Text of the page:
Observations for


a) Dekadal (i.e., ~10-daily) precipitation estimates for the selected region over the past 3 years.

b) Dekadal (i.e., ~10-daily) precipitation anomalies (from 1983-2010 climatology) for the selected region over the last past 3 years.

c) Smoothed dekadal (i.e., ~10-daily) precipitation for the current year (thick black line), as indicated by the axis labels. Precipitation from previous years are also shown (blue-1 yr from present; magenta- 2 yrs from present; grey-3 yrs from present).

d) Cumulative dekadal satellite-derived precipitation (solid black line) and the cumulative long-term average precipitation (grey dotted line) for the most recent 12-month period in the selected region. The blue (red) bars are indicative of precipitation that is above (below) the long-term average.


Climate Monitoring


The Analysis menu allows to view different analysis of the dekad in view. The default map on this page displays dekadal (aproximately 10-day) precipitation amounts over the country. The default map shows precipitation totals for the most recently available dekad, but totals for previous dekads can be displayed as well. By clicking on a location on the map the user can generate four time series graphs that provide analyses of recent rainfall averaged over an administrative district or box of a selected size, with respect to that of recent seasons and the long-term multiple-year average.

Precipitation Anomaly

Precipitation Anomaly map displays the difference between the most recent dekadal rainfall estimates and the long term average (from 1983 to 2010). Positive (negative) values indicate dekadal estimates that are above (below) the long term average or climatology.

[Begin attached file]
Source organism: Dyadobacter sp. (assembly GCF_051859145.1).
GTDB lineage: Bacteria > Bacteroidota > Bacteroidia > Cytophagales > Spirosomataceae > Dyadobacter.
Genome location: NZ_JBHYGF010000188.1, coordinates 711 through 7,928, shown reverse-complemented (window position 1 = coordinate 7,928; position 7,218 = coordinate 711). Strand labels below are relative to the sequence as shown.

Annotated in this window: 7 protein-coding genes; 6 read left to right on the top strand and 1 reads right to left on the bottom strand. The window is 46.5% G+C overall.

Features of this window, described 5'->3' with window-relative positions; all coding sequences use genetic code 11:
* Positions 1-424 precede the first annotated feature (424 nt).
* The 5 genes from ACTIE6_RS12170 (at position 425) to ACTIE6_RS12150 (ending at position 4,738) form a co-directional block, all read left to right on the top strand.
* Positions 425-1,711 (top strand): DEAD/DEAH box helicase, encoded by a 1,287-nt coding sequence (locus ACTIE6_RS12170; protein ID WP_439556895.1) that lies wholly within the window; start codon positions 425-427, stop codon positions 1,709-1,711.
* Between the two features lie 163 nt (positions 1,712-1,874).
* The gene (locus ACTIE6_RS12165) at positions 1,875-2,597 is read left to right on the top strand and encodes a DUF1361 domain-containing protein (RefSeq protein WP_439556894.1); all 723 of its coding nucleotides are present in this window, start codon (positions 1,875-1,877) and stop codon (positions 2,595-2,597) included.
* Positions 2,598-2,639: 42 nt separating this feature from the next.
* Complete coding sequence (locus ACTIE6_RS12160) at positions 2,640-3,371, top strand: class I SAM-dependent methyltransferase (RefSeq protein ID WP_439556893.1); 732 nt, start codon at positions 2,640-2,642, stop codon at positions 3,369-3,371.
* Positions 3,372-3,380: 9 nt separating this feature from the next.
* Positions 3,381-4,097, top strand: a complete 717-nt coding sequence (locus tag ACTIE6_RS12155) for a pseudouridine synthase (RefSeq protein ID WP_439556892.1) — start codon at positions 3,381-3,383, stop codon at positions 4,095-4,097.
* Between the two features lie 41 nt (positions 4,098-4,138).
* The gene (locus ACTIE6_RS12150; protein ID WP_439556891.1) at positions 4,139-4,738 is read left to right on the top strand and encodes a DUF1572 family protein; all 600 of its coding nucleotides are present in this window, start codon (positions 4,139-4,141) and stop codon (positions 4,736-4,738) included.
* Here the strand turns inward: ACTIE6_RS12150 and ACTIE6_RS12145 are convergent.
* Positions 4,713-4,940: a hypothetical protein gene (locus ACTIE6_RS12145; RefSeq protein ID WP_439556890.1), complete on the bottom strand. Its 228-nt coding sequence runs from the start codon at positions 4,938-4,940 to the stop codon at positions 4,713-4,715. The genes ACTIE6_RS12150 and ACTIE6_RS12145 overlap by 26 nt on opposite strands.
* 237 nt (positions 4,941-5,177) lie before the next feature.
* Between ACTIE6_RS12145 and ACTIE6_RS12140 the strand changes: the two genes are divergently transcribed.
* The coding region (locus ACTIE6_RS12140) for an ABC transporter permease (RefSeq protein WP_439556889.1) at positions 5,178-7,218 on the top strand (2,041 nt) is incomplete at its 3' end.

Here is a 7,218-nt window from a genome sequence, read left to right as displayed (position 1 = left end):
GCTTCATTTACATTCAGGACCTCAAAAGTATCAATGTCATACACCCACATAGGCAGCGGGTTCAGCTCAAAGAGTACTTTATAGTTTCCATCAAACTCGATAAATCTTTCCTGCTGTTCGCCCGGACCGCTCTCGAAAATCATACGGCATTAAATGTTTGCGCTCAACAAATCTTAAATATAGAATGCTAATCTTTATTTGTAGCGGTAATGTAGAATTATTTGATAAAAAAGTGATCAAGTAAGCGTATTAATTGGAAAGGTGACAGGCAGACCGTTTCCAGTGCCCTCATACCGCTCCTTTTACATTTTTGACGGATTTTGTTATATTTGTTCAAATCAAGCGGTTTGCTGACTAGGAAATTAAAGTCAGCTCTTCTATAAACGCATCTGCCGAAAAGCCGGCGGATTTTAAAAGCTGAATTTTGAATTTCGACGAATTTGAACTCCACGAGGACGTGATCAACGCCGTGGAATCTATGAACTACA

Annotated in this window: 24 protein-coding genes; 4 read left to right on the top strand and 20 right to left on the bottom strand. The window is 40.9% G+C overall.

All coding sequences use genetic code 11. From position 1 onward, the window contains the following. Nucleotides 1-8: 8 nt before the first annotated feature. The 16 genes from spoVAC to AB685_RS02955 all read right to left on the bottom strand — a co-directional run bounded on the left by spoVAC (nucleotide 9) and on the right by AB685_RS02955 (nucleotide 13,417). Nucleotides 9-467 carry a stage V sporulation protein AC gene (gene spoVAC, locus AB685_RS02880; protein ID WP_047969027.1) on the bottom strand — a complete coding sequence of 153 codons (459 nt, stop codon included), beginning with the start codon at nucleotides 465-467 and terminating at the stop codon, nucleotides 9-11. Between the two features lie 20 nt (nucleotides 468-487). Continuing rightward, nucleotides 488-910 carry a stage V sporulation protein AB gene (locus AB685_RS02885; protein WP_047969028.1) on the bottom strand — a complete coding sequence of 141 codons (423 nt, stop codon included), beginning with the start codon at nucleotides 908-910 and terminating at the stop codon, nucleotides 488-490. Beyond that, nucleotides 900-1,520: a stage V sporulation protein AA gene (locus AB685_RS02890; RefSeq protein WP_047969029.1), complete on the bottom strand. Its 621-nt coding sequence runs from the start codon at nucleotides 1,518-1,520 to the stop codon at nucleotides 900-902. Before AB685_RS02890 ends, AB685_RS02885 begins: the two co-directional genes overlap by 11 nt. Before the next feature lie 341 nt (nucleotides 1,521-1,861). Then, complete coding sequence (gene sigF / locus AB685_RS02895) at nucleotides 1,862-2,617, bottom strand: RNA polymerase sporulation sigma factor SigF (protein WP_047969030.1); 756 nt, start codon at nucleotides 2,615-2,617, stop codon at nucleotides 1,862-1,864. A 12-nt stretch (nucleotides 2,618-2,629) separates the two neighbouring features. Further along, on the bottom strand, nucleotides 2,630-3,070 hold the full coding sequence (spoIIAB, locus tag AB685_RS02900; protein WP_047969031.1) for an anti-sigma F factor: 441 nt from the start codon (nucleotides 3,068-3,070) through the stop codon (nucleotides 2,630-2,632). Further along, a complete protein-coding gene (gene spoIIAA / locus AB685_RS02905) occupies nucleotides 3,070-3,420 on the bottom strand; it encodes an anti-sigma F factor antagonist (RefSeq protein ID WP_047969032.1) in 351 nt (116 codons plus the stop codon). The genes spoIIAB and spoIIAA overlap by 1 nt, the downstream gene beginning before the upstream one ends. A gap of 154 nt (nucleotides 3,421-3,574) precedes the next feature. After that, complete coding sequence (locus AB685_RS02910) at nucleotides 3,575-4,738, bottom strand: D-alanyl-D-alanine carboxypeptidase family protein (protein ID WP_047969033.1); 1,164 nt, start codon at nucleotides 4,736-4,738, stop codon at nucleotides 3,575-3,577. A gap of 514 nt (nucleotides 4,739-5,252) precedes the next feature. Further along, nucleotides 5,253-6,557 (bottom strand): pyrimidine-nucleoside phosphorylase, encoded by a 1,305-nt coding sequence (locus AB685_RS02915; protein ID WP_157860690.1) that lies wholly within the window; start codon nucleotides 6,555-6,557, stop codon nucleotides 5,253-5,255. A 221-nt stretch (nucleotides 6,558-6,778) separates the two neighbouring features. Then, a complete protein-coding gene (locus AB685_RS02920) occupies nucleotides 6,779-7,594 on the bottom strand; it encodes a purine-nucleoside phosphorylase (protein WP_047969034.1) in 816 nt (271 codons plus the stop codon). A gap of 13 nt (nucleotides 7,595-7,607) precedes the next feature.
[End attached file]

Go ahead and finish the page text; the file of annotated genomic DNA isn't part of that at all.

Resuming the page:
Standard Precipitation Index

SPI map displays the standard precipitation index of the most recent dekadal rainfall (1983 to 2010 base period). The Standardized Precipitation Index (SPI; McKee 1993) is the number of standard deviations that observed cumulative precipitation deviates from the climatological average. To compute the index, a long-term time series of precipitation accumulations over dekads are used to estimate an appropriate probability density function. The analyses shown here are based on the Pearson Type III distribution (i.e., 3-parameter gamma) as suggested by Guttman (1999). The associated cumulative probability distribution is then estimated and subsequently transformed to a normal distribution. The result is the SPI, which can be interpreted as a probability using the standard normal distrubtion (i.e., users can expect the SPI be within one standard deviation about 68% of the time, two standard deviations about 95% of the time, etc.) The analyses shown here utilize the FORTRAN code made available by Guttman (1999). Places where the dekadal climatology is less than 2 mm are masked.

SPI ValuesCategory
= 2.00Extremely Wet
1.50 to 1.99Severely Wet
1.00 to 1.49Moderately Wet
-0.99 to 0.99Near Normal
-1.00 to -1.49
  Moderately Dry  
  -1.50 to -1.99  
Severely Dry
= -2.00Extremely Dry
Table adapted from McKee et al. (1993)

Dataset Documentation

Reconstructed rainfall over land areas on a 0.1 x 0.1 deg. lat/lon grid from Ethiopia National Meteorology Agency.


Contact help@iri.columbia.edu with any technical questions or problems with this Map Room.